By: Jessica Goddard
In a classic case of truth being stranger than fiction, JT LeRoy is especially interesting if you keep in mind its events notoriously did happen. All the required overacting works, since the story is so bizarre and based on a sequence of such strange choices.
In 2001, Savannah Knoop (Kristen Stewart) arrives in San Francisco to stay with her brother Geoffrey (Jim Sturgess) and his girlfriend Laura Albert (Laura Dern). It turns out Laura’s recently published an (implicitly autobiographical) novel under the pseudonym JT LeRoy, or “Jeremiah Terminator LeRoy”, and the book is doing quite well. Problem is, the media, literary community, and fans want to see JT in the flesh; to talk to him, meet him, to know more about the mysterious author with the fascinating past. Laura has been placating them with phone interviews conducted using a fake voice, but everyone is still asking for more. As coincidence would have it, the generally androgynous Savannah looks a lot like the random stranger Laura used for the author photo when the book was published, so she begs Savannah to pose as JT for just one long-overdue photoshoot. Reluctantly, Savannah agrees, and the rest is history – the photoshoot turns into appearances, meetings, and parties, and before long, a movie deal is on the way and Savannah is flying to Paris as JT to do press.
Of course it’s only a matter of time before the charade is exposed, and in the meantime Savannah and Laura’s relationship deteriorates as both fight for control of the fictional JT.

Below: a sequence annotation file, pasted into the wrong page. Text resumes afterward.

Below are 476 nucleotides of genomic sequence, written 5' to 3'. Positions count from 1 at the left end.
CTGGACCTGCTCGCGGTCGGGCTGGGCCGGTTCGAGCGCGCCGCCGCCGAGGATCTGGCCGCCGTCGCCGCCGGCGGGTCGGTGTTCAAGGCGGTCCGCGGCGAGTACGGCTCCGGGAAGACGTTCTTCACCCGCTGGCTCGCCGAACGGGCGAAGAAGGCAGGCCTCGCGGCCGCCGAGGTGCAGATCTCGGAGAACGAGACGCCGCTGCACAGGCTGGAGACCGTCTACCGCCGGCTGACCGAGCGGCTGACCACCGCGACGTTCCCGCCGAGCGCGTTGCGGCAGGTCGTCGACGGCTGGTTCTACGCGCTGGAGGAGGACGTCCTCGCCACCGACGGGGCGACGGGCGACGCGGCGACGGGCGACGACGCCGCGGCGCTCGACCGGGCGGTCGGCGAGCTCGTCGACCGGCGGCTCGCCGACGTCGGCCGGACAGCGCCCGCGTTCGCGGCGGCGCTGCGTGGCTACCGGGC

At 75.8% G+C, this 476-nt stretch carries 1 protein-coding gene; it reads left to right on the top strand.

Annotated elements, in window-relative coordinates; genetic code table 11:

JT LeRoy (co-written by the actual Savannah Knoop, based on her memoir) is written from Savannah’s perspective, taking on a more stylistically documentarian approach and relying on Kristen Stewart’s acting ability to show, rather than tell (I would argue Stewart isn’t passably androgynous enough to make her casting work from a purely physical point of view, but her performance is incredibly intuitive and effective otherwise).
This is a good movie about a fascinating cultural episode, but most of the film takes on an oddly serious and solemn tone; which is a bit of a shame since the premise has so much potential to acknowledge its inherent wackiness.
This movie is also, whether deliberately or not, a charming period piece in that it serves as a reminder of that time just before the ubiquity of social media and the 24/7 presence of personal cameras. It does make one wonder how long somebody could get away with a stunt like Albert and Knoop’s in 2019. All in all, JT LeRoy is naturally engaging and poses some good, thought-provoking questions. And the fact that the whole peculiar thing is based on real events makes it all the more enjoyable.
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Jessica Goddard: @TheJGod